Madam Chairperson,

I would like to reaffirm Iran’s principal policy to engage and cooperate with the Agency in line with its obligations under the Safeguards Agreements. In view of this, the Islamic Republic of Iran acknowledges the Rights of the Agency for raising legitimate questions, seeking clarifications or requesting for access in line with its mandate and in accordance with the approved procedures, while it also underlines its rights as a Member State to seek for underlying reasons and supporting documents and argumentations from the Agency in this regard.

Iran also believes that the obligations of Member States, which reflect the Rights of the Agency, are not unlimited and are defined within the framework of the relevant instruments. The Rights of the Agency and the obligations of its Member States are two sides of a coin which are supposed to be mutually reinforcing. “Undermining the Rights of the Agency” should not be an option, nor should it be “undermining the rights of a Member State”.

Madam Chairperson,

On two requests of the Agency for access, let me brief the room on the developments since March 2020. Iran continued its constructive engagement with the Agency during past two months with a view to reach a common understanding on different aspects of the requests to pave the way for finding a solution.

In this regard, two rounds of discussions were held in Tehran on 29 April and 16 May 2020, between relevant authorities of the Islamic Republic of Iran and the IAEA delegation headed by DDG for Safeguards, during which the two sides entered into substantive discussions on how to address the issues in a professional and conducive manner.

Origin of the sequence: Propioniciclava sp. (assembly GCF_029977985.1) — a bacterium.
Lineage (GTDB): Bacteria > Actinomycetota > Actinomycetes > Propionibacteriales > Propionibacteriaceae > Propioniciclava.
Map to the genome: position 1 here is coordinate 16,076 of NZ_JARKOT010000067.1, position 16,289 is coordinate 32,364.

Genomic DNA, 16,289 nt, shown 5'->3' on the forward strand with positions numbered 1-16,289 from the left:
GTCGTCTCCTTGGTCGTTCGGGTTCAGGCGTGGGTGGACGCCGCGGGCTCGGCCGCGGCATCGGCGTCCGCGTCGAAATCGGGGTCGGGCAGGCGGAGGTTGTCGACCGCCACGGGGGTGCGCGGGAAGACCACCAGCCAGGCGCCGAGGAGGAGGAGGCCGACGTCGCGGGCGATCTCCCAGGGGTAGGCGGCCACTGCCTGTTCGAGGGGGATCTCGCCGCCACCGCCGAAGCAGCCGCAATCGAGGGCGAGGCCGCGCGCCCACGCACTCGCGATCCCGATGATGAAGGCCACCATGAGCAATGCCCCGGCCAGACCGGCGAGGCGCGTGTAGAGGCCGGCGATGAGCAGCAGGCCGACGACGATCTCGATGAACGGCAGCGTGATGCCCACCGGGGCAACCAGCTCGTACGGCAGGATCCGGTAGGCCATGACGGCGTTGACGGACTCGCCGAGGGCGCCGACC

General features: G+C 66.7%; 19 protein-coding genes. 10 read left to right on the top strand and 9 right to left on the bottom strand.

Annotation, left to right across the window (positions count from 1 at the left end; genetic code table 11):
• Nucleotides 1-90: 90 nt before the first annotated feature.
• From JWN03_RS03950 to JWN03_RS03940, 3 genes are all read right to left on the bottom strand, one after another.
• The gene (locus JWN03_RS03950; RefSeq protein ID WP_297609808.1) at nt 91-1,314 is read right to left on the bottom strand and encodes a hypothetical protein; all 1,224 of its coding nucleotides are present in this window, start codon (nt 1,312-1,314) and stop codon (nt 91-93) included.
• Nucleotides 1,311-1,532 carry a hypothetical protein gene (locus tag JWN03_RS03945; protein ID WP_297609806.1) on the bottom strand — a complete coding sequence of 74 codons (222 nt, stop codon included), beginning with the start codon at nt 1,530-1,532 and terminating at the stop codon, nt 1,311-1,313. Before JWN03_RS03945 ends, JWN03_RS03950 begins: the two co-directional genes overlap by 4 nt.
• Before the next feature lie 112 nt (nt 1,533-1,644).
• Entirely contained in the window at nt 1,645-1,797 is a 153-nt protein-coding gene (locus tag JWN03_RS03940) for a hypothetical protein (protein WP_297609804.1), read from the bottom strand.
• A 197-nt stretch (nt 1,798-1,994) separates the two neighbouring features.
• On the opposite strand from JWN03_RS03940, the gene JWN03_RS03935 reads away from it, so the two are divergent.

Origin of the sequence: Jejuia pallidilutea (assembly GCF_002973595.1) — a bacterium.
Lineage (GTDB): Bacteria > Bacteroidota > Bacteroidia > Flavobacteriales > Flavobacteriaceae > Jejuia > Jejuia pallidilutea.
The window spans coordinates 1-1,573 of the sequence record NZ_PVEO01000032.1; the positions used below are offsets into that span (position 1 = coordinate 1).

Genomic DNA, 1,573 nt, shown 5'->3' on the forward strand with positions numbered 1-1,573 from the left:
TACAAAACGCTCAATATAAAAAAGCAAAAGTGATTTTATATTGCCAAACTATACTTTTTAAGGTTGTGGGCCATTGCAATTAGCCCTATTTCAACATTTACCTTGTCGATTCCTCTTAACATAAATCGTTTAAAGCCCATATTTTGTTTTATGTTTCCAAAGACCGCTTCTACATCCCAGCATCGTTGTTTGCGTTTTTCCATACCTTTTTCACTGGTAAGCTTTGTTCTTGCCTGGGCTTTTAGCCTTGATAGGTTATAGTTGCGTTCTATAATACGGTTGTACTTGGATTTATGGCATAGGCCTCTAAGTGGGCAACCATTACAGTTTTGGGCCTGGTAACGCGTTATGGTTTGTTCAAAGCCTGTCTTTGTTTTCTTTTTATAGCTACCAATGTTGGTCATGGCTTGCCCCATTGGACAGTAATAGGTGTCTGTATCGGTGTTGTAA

Iran has explicitly raised two main ambiguities and concerns, which are legal and legitimate, and completely in accordance with the provisions of CSA and AP. First, the requests by the IAEA are based on invalid and safeguards-irrelevant information which are neither publicly available (open-source information), nor valid and verifiable. Needless to say that, any information claimed to be obtained through so-called secret operation or intelligence activities and any subsequent use of them as basis for the requests are not consistent with the Agency’s Statute, thus should not have any status in the verification activities process and does not create any obligation for Iran as well. Regarding the provided information attached to the letter of 21 May 2020 of the Agency, it is emphasized that the satellite imageries presented accordingly do not contain reasonable information which could be the basis for substantiation of the Agency’s requests.

It is evident that the Agency lacks enough reasonable argumentations, for instance its report is replete with phrases such as “possible presence”, “possible use or storage”, and “possible … conduct of nuclear related activities”.

Second, Iran has also expressed its serious concerns over attempts to open an endless process of verifying and cleaning-up of ever-continuing fabricated allegations. It is noteworthy that all outstanding past issues regarding Iran’s nuclear program have been considered and closed by the Board resolution 2015/72 on 15 December 2015. In this context, I would like to express Iran’s concerns and strong opposition over the intentions to change the gear to re-open, under different pretexts, the past allegations which have already been closed.